Japan’s Nomura will no longer employ financial advisers in its retail division and plans to move more than 1,500 employees to other roles from April as a result, the investment bank and brokerage told Reuters.
A spokesman confirmed the revamp after two sources told Reuters of the plan, which comes amid a turnaround programme announced last year when Nomura suffered its first annual loss in a decade.
Like Nomura‘s regular sales force, financial advisers sell stocks and bonds to retail investors, but their pay is weighted more towards commission and some high performing advisers can earn more than Nomura branch managers, the sources said.
Nomura introduced financial advisers in 1998, in a first for Japan’s domestic financial services industry.
Although the roles do basically the same job, there was a lack of cooperation because they are independent of each other, the sources who declined to be identified said.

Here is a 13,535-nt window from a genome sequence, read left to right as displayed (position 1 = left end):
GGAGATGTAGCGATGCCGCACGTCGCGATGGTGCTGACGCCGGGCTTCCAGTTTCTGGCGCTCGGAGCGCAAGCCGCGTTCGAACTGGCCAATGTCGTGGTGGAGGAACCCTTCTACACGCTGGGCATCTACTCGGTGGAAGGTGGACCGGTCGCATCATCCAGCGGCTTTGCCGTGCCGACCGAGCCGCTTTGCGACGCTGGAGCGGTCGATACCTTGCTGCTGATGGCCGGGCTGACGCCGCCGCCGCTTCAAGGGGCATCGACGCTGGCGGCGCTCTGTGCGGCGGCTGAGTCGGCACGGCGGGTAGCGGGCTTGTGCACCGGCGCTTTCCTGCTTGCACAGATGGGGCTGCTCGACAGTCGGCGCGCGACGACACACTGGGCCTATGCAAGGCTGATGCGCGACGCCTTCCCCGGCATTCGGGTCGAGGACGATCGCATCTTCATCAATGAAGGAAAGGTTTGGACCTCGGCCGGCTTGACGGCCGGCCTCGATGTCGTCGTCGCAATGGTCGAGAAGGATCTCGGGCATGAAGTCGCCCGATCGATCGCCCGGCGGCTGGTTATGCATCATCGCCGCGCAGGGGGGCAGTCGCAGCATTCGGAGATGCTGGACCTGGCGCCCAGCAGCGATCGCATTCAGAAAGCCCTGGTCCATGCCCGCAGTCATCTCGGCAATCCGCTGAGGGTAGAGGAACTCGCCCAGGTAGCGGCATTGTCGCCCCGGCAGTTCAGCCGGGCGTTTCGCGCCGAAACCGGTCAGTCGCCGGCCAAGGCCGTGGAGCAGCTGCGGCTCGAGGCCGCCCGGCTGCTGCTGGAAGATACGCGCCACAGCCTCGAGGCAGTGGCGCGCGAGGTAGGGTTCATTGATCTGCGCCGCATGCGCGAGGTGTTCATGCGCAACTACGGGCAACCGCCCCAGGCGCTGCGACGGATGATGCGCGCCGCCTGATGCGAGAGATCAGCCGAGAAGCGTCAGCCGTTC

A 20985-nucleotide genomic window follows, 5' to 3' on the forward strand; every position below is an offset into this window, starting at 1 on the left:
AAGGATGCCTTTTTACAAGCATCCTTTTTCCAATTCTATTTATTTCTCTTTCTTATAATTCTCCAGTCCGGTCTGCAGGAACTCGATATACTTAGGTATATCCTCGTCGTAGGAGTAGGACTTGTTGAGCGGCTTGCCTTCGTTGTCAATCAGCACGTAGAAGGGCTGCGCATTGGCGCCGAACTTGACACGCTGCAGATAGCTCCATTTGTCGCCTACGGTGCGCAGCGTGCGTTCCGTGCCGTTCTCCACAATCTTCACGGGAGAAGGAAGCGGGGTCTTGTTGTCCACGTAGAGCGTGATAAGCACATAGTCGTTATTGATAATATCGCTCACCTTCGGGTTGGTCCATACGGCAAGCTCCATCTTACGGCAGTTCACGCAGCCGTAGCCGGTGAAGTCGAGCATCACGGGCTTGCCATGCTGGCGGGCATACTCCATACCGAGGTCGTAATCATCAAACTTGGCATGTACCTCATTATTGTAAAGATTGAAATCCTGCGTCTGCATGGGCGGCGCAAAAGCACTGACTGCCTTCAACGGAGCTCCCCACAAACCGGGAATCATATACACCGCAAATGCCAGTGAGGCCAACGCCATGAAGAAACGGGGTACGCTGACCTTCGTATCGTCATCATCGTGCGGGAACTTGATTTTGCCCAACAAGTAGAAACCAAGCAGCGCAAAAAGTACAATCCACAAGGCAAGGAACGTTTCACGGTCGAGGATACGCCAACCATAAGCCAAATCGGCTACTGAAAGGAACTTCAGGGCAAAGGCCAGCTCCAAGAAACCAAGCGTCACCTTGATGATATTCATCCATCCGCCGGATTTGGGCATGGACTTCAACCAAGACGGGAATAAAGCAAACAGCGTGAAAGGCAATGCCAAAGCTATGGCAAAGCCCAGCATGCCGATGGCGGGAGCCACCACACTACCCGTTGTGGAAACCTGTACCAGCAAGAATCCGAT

Advisers will now be moved to a regular salary instead of a commission, the sources said. That has sparked some concern that high earners may leave the company, one added.
The Nomura spokesman said the revamp was not aimed at cutting costs, but at increasing customer satisfaction.
Nomura is aiming for about 140 billion yen in cost cuts by March 2022 and says it has achieved about 85% of this as of the end of September.
While its retail division has been a stable earner, revenue has looked weaker in the first half of this fiscal year.
The retail business accounted for 21% of Nomura‘s total revenue in the six-month through September, compared with the wholesale segment which produced 57%.